The Indo-Burma region is home to large and diverse wetlands, including fresh and coastal ones. These wetlands host important biological diversity across the region that encompasses five countries – Cambodia, Lao PDR, Myanmar, Thailand, and Viet Nam supporting livelihoods like fisheries and rice production, among many others, and the well-being of their residents directly and indirectly.
These wetlands are, however, threatened by many developmental issues and climate change.
The intensification of hydropower, increased deforestation, expansion of irrigated agriculture, and rapid urbanisation are affecting fish habitats and harvest and water quality, water storage, and groundwater recharge in the region’s major basins, including the Mekong, Ayerwaddy, Chao Phraya, Mekong, Red, and Salween Rivers.
On the other hand, climate change is expected to increase average temperatures, alter rainfall patterns, cause sea level rise, and increase the intensity and frequency of extreme events like storms, droughts, and floods.
As a response, the governments of Cambodia, Lao PDR, Myanmar, Thailand, and Viet Nam came together to sign an agreement called the Ramsar Convention to identify biodiversity hotspots – a total of 37 Ramsar sites in the Indo-Burma region.
The Ramsar Convention also established an Indo-Burma Ramsar Regional Initiative (IBRRI) to catalyse wetland conservation action in the region, bringing together governments, academics, NGOs and Ramsar International Organization Partners to address the most pressing threats to regional wetlands and fostering discussions on transboundary wetlands.
The IBRRI report, “A Regional Synthesis of Results and Lessons from Mekong WET Small Grants 2021-2022”, highlights 17 initiatives in critical wetlands to enhance future ecosystem services and support climate change adaptation.
The project awarded 17 small grants to various local civil society organisations, university researchers, and national and international non-governmental organisations (NGOs) in Cambodia, Lao PDR, Myanmar, Thailand, and Viet Nam. The funding amount of each grant ranged from EUR 5,000 to EUR 20,000 and added up to over EUR 300,000.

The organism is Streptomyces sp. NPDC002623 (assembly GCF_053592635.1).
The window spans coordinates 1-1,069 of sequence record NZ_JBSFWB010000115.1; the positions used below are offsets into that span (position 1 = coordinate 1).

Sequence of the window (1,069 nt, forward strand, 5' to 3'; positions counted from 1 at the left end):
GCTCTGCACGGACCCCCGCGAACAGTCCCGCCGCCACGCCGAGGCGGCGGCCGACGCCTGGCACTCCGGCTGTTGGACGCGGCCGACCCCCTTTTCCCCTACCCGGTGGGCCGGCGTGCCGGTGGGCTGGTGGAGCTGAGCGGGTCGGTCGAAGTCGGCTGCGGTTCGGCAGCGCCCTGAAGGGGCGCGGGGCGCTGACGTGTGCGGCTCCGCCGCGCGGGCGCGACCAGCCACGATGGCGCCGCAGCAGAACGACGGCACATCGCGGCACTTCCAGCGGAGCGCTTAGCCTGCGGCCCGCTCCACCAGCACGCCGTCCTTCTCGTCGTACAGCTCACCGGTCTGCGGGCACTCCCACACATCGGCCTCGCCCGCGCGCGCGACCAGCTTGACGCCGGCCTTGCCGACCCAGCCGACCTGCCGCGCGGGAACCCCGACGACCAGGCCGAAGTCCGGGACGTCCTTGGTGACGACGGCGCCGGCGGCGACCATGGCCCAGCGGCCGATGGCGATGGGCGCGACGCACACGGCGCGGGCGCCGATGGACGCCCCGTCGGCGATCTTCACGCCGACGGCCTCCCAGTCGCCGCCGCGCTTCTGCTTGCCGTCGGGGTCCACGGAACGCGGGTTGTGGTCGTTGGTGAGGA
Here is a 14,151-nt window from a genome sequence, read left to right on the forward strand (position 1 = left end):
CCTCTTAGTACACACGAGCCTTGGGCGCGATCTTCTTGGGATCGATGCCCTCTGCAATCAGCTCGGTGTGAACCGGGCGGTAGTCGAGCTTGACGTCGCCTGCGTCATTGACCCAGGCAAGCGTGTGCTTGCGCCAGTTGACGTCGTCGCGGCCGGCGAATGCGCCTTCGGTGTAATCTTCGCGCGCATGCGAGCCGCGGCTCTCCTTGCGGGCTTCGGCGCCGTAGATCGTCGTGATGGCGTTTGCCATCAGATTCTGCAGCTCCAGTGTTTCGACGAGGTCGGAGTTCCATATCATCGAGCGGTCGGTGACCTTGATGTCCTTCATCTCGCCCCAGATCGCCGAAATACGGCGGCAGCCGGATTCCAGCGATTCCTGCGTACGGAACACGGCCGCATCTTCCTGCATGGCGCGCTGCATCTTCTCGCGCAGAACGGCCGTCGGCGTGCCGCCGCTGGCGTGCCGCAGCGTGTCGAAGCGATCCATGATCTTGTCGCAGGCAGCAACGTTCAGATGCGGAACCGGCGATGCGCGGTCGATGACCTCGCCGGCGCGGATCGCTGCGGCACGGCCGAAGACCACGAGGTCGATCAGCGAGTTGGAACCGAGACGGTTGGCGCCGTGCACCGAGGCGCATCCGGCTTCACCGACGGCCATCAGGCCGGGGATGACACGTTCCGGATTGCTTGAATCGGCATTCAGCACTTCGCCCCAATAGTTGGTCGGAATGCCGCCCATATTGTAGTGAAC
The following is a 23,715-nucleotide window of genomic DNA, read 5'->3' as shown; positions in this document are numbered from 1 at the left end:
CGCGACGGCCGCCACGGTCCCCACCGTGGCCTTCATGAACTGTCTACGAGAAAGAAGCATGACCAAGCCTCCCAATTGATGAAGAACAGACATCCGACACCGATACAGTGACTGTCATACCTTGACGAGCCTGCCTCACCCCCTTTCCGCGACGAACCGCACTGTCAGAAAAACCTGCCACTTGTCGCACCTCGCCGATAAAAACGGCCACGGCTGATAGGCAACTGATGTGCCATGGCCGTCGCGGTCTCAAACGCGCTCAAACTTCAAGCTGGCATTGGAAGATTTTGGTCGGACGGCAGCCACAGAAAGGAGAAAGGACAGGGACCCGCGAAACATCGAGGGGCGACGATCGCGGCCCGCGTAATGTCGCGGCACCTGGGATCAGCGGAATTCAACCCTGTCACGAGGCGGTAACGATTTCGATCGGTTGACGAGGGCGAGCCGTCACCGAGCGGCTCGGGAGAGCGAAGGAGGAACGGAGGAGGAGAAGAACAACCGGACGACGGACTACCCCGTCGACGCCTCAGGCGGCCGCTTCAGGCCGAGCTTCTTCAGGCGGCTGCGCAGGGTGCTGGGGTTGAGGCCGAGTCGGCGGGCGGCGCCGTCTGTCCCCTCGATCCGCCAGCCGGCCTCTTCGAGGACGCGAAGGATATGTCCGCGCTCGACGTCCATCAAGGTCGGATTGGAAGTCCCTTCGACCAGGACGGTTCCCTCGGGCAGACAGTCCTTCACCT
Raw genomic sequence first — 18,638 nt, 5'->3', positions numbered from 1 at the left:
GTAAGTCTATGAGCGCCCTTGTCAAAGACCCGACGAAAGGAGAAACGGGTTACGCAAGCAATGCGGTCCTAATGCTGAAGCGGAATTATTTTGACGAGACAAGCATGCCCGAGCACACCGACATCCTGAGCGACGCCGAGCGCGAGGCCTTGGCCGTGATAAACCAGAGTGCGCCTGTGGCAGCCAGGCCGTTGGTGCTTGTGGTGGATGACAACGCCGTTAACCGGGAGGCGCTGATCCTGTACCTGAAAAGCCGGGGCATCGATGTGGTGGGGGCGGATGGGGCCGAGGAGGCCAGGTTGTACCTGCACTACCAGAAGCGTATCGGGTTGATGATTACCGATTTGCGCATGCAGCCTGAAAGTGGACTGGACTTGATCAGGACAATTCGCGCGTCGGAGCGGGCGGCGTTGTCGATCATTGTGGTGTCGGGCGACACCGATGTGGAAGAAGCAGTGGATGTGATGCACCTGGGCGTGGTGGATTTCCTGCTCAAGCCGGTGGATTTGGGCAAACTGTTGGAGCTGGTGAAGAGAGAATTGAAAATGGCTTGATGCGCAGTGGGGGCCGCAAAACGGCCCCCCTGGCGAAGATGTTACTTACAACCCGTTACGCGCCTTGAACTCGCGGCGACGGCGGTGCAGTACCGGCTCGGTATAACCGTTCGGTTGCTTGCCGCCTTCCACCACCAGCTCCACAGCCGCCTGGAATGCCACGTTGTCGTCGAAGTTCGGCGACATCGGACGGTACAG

The grants conducted climate change vulnerability assessments in new wetlands and implemented priority restoration and conservation actions identified in past reviews under the Mekong WET project.
The new publication synthesizes case studies of the 17 initiatives, highlighting achievements and challenges encountered, identifying lessons learned and sustainability concerns, and providing recommendations for future investment considerations.
What is Mekong WET?
Mekong WET was designed to develop an effective and replicable framework for delivering Ecosystem-based Adaptation and mitigation benefits from existing and planned Ramsar sites through activities from 2017 to 2022, including:
- Development of new management plans incorporating Ecosystem-based Adaptation;
- Improving knowledge, skills, and practices of site managers; Providing financial and technical support for pilot activities;
- Promoting recognition of the value of wetlands and the importance of Ecosystem-based Adaptation approaches in national policies, strategies, and plans; and
- Establishing new arrangements for information sharing across borders and collaborative management of transboundary wetlands.
Mekong WET is funded by the International Climate Initiative (IKI) of the German Federal Ministry for the Environment, Nature Conservation, Building, and Nuclear Safety (BMUB).
New IBRRI report highlights climate change adaptation in Indo-Burma wetlands. (2023, February 2). IUCN. Retrieved from https://www.iucn.org/news/202301/new-ibrri-report-highlights-climate-change-adaptation-indo-burma-wetlands
IUCN. 2023. A Regional Synthesis of Results and Lessons from Mekong WET Small Grants 2021-2022. Bangkok, Thailand: IUCN. Retrieved from https://www.iucn.org/sites/default/files/2023-01/small-grant-regional-synthesis-final.pdf